Mourners honor victims of New York's 1911 Triangle Shirtwaist Company fire at the Mount Richmond Cemetery in Staten Island on March 1. 22 of the fire's 146 casualties were buried in the cemetery. (David Karp/ASSOCIATED PRESS)

A century ago this week, in Lower Manhattan, a young social worker named Frances Perkins was having tea at the Greenwich Village townhouse of her friend, the socialite Margaret Morgan Norrie. They were interrupted by clanging fire truck bells. Then they heard the anguished screams: “Don’t jump!”

They raced out of the townhouse and ran toward the commotion: a fire at the Triangle Shirtwaist Factory, just off Washington Square. Flames and black smoke shot from the top floors, and as they watched in shock, young girls and women, some alone, some clutching hands, inched up to the windows’ ledges — and jumped to their deaths.

Perkins would describe the scene in lectures later: “They couldn’t hold on any longer. There was no place to go. The fire was between them and any means of exit. It’s that awful choice people talk of — what kind of choice to make?” She added: “I shall never forget the frozen horror that came across as we stood with our hands on our throats watching that horrible sight, knowing that there was no help.”

The sewing factory employed more than 500 people, who worked long hours for low wages, in wretched and unsanitary conditions. They turned out “shirtwaists” — blouses with puffed sleeves and tight bodices popularized by the “Gibson Girl.” The factory owners had locked the fire-escape doors. The seamstresses were trapped when fire raced through the sweatshop just before closing on March 25, 1911.

In less than 20 minutes, 146 people, mostly Italian and Jewish immigrant women and girls, were dead. The last six victims were officially identified just a few weeks ago. Triangle outraged the public and offered a grisly example of how powerless workers were without collective bargaining, because unionized garment workers received better pay and had safer conditions. And it galvanized Frances Perkins.

Twenty-two years later, President Franklin D. Roosevelt appointed her secretary of labor, the first woman to serve as a Cabinet secretary. During her 12-year tenure, she directed the formulation and implementation of the Social Security Act, one of the most important pieces of social legislation in our history. Among other extraordinary accomplishments, she helped create unemployment insurance, the minimum wage, and the legislation that guarantees the right of workers to organize and bargain collectively. She also established the department’s Labor Standards Bureau, a precursor to what is now the Occupational Safety and Health Administration (OSHA). Perkins clearly had the Triangle victims in mind as she weaved the nation’s social safety net.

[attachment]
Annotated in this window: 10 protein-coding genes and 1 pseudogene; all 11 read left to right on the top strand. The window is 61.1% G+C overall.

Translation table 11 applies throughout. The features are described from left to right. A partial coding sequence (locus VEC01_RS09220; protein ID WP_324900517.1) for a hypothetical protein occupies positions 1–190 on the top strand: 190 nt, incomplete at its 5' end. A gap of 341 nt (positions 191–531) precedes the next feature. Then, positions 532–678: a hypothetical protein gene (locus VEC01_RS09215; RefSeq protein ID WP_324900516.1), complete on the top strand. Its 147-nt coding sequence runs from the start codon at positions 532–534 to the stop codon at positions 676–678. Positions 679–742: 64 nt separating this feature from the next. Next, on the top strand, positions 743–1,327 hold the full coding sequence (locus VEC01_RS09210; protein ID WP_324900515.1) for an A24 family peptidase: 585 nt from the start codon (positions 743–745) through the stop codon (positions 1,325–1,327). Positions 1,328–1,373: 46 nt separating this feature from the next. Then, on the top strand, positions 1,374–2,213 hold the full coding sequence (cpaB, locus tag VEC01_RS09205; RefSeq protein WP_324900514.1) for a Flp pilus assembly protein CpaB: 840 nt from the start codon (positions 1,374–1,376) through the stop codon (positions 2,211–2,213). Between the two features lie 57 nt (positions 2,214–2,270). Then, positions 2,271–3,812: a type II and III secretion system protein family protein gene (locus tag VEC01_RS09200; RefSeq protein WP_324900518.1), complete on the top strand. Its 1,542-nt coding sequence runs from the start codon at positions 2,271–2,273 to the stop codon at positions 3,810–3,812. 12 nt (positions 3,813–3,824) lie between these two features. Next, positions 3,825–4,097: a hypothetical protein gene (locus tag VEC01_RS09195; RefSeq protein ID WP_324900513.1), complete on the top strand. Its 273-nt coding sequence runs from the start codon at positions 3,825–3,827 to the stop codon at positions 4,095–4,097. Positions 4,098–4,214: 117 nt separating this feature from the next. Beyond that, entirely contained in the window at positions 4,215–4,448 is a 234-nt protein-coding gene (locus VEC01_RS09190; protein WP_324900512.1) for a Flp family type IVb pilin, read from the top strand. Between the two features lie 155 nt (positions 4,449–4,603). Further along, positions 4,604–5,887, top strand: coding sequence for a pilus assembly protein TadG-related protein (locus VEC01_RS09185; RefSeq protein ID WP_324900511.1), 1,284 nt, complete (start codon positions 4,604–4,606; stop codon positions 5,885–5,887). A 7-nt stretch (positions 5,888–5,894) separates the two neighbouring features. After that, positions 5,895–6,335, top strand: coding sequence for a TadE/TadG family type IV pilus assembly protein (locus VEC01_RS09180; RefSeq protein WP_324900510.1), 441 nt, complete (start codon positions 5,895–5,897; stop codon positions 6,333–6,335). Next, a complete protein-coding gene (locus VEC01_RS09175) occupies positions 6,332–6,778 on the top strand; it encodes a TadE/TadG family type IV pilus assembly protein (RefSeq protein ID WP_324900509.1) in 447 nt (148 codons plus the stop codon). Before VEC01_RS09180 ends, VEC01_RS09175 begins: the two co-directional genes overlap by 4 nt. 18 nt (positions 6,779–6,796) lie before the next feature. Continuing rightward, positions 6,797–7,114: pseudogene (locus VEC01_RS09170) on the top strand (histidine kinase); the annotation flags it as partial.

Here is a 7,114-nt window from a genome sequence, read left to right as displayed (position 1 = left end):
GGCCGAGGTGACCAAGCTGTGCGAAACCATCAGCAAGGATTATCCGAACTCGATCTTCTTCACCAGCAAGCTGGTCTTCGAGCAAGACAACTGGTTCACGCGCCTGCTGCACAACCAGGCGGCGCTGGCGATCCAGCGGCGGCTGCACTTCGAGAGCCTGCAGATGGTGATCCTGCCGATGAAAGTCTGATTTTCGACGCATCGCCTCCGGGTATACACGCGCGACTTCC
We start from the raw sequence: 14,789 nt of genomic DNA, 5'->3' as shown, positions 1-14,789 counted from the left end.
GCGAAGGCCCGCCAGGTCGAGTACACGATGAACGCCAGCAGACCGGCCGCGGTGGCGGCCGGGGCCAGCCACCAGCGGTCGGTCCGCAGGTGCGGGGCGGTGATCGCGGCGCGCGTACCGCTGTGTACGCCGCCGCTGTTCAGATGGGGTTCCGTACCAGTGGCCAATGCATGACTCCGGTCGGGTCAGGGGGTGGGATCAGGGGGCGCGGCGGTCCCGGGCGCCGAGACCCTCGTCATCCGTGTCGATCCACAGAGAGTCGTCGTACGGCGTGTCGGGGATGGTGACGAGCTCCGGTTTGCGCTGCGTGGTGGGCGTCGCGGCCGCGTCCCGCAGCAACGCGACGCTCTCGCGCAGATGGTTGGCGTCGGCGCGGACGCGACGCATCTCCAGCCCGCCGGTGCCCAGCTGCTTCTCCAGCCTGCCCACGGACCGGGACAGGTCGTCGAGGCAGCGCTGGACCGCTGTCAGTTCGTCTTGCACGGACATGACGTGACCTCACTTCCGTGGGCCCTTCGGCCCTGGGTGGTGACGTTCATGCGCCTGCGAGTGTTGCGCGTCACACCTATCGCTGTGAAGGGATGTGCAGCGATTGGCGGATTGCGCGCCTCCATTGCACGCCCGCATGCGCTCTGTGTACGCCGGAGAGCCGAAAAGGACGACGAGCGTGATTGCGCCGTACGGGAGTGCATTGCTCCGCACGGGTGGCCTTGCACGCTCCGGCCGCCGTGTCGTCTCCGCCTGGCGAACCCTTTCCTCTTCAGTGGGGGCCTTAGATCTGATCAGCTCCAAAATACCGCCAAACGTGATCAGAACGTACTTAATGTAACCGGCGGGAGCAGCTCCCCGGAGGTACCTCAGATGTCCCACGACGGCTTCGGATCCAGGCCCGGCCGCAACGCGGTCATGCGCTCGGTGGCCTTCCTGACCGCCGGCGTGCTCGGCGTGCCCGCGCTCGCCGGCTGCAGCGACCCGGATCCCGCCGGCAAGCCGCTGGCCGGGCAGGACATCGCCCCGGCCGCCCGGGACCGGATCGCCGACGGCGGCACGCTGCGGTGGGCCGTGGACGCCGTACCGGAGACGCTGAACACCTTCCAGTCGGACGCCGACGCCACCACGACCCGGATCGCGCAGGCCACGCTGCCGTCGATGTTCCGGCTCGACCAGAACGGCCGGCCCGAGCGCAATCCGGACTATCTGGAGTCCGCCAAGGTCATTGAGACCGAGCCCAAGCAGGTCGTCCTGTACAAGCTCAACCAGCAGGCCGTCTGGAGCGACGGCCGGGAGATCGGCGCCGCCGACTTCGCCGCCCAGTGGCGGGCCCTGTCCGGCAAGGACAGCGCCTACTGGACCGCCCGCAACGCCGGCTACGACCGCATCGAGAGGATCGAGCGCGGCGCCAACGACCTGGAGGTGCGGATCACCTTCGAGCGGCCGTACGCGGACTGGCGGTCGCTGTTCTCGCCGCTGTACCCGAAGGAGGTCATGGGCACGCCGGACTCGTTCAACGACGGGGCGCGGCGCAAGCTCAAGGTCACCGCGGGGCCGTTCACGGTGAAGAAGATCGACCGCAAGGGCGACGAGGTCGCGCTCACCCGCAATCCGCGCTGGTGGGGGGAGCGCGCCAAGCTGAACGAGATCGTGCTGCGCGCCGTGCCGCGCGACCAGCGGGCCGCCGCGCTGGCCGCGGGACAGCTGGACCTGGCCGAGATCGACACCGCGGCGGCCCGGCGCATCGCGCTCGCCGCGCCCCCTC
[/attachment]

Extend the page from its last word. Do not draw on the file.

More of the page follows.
Now I have the same job she once held, with the responsibility of repairing and strengthening that net. And although our passion for workers’ rights came from different paths (she was the daughter of privilege; I am the daughter of immigrant union members), I understand the impact that moment had on her work.

I had my own moment involving a sweatshop. Although it was not as horrifying as that afternoon was for Perkins, it fueled my beliefs. In 1995, 75 Thai immigrants were freed from a so-called factory in the city of El Monte, Calif., part of the district I represented in the state Senate. They had been forced to eat, sleep and work in a place they called home.

Their employer confiscated their passports and kept them like slaves. Threatened with violence to themselves or their families, the workers hunched over sewing machines in dimly lit garages bound by barbed wire, sewing brand-name clothing for less than $2 an hour. Most of them were women.

I met them shortly after they were freed and heard their stories. And at that moment, the unthinkable became real for me. I had assumed that sweatshops were a thing of the past. But they had just spread — from Perkins’s New York City to my Los Angeles, from the Italian and Eastern European immigrants victimized in her day to the Asian and Latino immigrants victimized in mine.